This past summer as we were walking through the exhibitor aisles at the annual Gen Con convention, we noticed a brand new title being advertised by Next Move Games. It wasn’t the components that caught our eye, nor was it the colorful artwork on both the box and the cards. It was the name – 5211. A number, nothing else.
We thought it was odd. Maybe it was named that way because of the number of ways you can play the game like 504 by Stronghold Games. Maybe that’s how many versions they created before it was perfected as with Heinz 57. It also seemed just as likely to have been copied off a fortune cookie’s lucky number insert! We soon found out that none of these were correct! The name 5211 was chosen for one reason – it perfectly described the game!
Five cards in the hand at all times. Play two cards, then one, then one more. That’s pretty much the entire ruleset to playing 5211. The deck of 100 cards is shuffled and five cards are dealt to each player (some cards are randomly removed if you’re playing with more or less than four players).
This isn’t a regular deck of cards, however. There are five colors (suits) and twenty cards in each color. Six 2’s, five 3’s, two 4’s, one 5 and one 6. There are also five Kododo cards worth one point each. (A Kododo, also know as an Aruban Whiptail Lizard, is found on the islands of Curacao and Aruba where it is an important part of the food chain).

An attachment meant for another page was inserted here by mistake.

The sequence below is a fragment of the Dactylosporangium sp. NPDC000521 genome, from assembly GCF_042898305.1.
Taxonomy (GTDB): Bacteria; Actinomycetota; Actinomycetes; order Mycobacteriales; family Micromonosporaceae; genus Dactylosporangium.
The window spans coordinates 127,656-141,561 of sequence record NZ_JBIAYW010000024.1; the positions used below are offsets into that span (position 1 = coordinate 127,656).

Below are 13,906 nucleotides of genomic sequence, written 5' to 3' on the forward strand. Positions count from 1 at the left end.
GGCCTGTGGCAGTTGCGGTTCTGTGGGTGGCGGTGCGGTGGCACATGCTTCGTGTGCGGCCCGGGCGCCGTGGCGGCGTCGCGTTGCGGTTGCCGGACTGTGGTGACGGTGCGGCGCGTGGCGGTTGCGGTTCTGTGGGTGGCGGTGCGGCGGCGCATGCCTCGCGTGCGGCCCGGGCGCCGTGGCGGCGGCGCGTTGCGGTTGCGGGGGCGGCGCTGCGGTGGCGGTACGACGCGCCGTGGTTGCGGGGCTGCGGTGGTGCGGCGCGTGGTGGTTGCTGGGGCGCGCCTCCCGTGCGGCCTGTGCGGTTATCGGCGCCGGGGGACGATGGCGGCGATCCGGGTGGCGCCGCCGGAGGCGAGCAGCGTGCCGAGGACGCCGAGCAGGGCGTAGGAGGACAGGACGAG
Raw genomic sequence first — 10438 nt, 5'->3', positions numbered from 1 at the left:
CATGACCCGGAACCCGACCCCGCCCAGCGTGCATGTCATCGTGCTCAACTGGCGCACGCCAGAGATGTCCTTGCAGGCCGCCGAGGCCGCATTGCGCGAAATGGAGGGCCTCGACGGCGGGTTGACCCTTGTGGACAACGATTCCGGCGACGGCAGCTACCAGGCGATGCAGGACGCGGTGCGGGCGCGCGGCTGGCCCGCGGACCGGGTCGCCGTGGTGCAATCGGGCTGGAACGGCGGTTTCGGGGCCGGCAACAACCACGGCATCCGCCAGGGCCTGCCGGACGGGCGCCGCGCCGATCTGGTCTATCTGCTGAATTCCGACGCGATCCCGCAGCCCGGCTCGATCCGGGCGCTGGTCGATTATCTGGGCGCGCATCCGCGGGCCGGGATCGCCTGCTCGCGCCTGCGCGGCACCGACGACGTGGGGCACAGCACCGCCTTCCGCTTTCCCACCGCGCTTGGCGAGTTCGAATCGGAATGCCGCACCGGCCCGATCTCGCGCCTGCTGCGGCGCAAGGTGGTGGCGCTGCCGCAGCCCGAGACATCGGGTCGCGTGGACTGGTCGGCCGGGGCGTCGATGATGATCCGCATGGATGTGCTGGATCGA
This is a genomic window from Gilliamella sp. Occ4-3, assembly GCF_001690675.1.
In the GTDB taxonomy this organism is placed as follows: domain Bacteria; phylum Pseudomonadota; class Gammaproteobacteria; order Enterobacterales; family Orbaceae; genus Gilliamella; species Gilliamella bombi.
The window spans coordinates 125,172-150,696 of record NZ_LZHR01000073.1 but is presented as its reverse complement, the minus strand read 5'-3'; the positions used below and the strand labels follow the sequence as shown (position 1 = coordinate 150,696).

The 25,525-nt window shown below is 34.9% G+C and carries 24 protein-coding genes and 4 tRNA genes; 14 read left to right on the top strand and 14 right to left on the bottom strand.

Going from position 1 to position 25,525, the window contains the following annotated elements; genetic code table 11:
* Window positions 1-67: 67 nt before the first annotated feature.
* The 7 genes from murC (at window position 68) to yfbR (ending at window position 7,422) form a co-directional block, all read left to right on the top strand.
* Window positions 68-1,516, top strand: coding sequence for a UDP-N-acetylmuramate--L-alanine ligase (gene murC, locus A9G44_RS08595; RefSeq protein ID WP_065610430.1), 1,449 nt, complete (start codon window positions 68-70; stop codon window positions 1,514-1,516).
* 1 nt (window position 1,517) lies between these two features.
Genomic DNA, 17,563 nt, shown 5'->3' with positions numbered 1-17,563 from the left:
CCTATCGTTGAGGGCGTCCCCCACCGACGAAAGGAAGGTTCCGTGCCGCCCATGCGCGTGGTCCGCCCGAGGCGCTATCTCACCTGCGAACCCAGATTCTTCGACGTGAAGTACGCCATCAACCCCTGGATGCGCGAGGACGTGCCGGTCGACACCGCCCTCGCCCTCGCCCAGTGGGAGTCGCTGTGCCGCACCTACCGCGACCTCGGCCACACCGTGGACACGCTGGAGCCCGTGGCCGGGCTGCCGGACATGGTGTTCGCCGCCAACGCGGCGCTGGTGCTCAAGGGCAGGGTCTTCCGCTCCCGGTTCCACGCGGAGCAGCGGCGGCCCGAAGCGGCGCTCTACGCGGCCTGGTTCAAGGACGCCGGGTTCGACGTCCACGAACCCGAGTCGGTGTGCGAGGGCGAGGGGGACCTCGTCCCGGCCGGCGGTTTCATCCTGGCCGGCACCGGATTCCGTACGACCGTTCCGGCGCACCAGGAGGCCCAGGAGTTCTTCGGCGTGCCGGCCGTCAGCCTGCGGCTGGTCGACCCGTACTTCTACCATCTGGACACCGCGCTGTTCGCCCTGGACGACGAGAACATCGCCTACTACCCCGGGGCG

Each round or trick is comprised of players playing two cards face down and revealing at the same time, then one card face down and revealing, and then one card again (yes, face down and revealing). After each reveal, the player draws back up to five cards in their hand.
Once everyone has played their three turns and has four cards revealed in front of them, they are examined to determine how they will score. First, the number of Kododos are checked to see if they equal the number of players plus two. If so, all other cards are discarded and players who played the Kododo cards keep them in their personal scoring pile.
If the number of Kododo cards do not match the player count plus two, then the colors are examined. The color with the most present will become the scoring color unless it exceeds a threshold limit of the number of players plus three. If it does, that color is discarded and the next color that is represented the most is examined. If there is a tie for most, both colors are discarded and the next color is used.
Once the winning color is determined, all other cards are discarded and any cards of that color, including Kododo cards, are kept by the person that played them in their scoring pile.. Another round is played in the same manner until all cards from the deck have been drawn and played. Players will count the total number of points in their scoring pile and the person with the highest overall total wins 5211! If tied, the player with the most cards is declared the winner!
We love games that can be taught in just a few minutes and rules that are simple enough for a wide range of ages to understand. 5211 fits this criteria and has a nice level of mental strategy that will keep everyone involved throughout the game. You can find 5211 at your favorite local game store, direct from the publisher or online on Amazon for under $13!
You probably remember us talking about Next Move Games when we featured Reef and Tuki. Head over to their website to find out what other games they offer and be sure to peek at their Facebook timeline to discover what they’re working on next!
What do you think of the name “5211”?